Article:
Is there a nice characterization for the complete metric subspaces of $\mathbb{Q}$ (with the usual metric)?

It seems like a such a subspace must have empty interior; if it contained an open interval then it would clearly contain a non-converging Cauchy sequence. But this isn't enough, because consider the subset $\left\{\frac{1}{n} : n \in \mathbb{N} \right\} \subseteq \mathbb{Q}$. This has empty interior but is not complete because it doesn't contain $0$. In other words, a complete subspace of $\mathbb{Q}$ must be closed (which I think is true about metric spaces in general).

So a complete subspace of $\mathbb{Q}$ must be closed and have empty interior, but are these two sufficient to imply completeness? If so, how do I prove this, and if not, what am I missing? I'm not necessarily looking for a complete answer, just some pointers in the right direction.

  • $\begingroup$ Ah right, the Cantor set. $\endgroup$ – Vikram Saraph Jun 2 '14 at 19:27
  • $\begingroup$ So is there some nice property $P$ so that $A \subseteq \mathbb{Q}$ is complete if and only if $A$ is closed, $A$ has empty interior, and $P$ is true of $A$? $\endgroup$ – Vikram Saraph Jun 2 '14 at 19:33
  • $\begingroup$ Yeah, still thinking about that. :) $\endgroup$ – Thomas Andrews Jun 2 '14 at 19:34

There is a complete characterization of all countable complete metric spaces. Ordinals.

More specifically, one can show that if $\alpha$ is a countable ordinal then the order topology on $\alpha$ is completely metrizable.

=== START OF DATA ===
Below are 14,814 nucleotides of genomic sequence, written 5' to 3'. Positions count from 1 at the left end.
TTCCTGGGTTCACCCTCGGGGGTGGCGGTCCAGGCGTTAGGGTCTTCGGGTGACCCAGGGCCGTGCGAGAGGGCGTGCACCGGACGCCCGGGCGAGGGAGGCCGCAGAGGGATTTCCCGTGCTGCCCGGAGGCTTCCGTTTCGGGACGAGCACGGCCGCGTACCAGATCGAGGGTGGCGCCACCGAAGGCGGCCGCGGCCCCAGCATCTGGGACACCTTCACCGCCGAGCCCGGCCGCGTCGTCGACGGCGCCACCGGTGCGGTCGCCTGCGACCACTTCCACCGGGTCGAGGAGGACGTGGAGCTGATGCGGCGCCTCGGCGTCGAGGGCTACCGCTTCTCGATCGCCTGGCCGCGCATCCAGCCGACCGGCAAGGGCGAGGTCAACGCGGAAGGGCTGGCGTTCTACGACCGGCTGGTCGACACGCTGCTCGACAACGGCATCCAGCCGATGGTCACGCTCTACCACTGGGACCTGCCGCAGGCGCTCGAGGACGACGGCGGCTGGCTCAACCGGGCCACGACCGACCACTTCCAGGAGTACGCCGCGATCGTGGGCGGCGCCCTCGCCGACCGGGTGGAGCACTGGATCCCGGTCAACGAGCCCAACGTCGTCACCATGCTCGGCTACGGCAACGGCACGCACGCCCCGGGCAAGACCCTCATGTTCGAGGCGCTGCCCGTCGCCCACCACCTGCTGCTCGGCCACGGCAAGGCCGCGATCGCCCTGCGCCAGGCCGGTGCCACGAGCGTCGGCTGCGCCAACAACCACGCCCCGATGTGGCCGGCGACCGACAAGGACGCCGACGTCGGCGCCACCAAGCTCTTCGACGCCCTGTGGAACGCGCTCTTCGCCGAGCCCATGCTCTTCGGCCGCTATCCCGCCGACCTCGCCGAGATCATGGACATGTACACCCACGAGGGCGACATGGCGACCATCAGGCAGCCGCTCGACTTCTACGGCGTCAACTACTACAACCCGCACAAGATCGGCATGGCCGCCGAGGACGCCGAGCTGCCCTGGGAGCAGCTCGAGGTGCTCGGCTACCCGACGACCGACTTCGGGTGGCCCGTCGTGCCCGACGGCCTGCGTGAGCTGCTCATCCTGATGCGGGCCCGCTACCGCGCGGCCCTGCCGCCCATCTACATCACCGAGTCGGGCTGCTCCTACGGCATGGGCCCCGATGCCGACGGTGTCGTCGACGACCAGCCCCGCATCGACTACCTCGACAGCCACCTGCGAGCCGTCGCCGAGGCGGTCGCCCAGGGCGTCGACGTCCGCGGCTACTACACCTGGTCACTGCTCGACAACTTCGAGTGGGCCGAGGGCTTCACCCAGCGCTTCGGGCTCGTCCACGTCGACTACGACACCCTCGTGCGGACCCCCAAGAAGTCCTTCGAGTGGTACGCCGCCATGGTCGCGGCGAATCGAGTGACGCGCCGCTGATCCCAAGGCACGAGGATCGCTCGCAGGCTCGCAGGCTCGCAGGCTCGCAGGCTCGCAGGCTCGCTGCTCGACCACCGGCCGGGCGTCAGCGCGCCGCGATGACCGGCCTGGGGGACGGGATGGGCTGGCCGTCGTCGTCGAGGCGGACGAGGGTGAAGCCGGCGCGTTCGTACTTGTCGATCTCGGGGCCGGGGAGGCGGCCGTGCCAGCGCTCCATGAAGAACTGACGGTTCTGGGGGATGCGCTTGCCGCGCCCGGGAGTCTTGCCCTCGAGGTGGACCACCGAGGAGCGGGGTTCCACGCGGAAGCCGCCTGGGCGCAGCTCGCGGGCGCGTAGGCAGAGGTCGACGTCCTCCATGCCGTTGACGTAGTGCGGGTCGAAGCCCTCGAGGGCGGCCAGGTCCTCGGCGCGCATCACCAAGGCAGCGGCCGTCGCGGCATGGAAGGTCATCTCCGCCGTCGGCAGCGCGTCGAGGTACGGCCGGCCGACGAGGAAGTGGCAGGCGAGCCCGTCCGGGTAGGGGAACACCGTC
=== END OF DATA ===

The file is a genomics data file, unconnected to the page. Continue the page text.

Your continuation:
Of course that there are complete subspaces of $\Bbb Q$ which are not order isomorphic to an ordinal; however they are homeomorphic to an ordinal (once we choose the metric, and we forget about the order).

[In my previous post I wrote something which was false; that successor ordinals were the complete ones, however I neglected the fact that a sequence whose distances from the first element approach $\infty$ need not have a limit. Successor ordinals are the compact metric spaces, though. So a subset of $\Bbb Q$ is compact if and only if it is homeomorphic to a successor ordinal.]

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  • $\begingroup$ Thanks! Regarding your last point, are you saying that a subset of $\mathbb{Q}$ is complete if and only if it's compact, or do you mean something else? $\endgroup$ – Vikram Saraph Jun 3 '14 at 18:02
  • $\begingroup$ Hmmm, I notice that something is a wee bit off here. $\Bbb N$ is complete, but not a successor ordinal (nor compact). There might be a slightly more complicated answer afoot. I'll think about it and if I won't be able to find a decent solution I'll remove my answer. $\endgroup$ – Asaf Karagila Jun 3 '14 at 21:00
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    $\begingroup$ Vikram, I couldn't find an elegant solution. (The only thing I managed to think of is that there is a sequence of intervals $[a_n,b_n]$ such that $|a_n|,|b_n|\to\infty$ and $X\cap[a_n,b_n]$ is compact; what I wrote is also false, every countable ordinal is completely metrizable; the successor ordinals are the compact ones.) $\endgroup$ – Asaf Karagila Jun 4 '14 at 17:46
  • $\begingroup$ Right, I think this is much better now. Sorry for my previous mistake. :-) $\endgroup$ – Asaf Karagila Jun 5 '14 at 1:05

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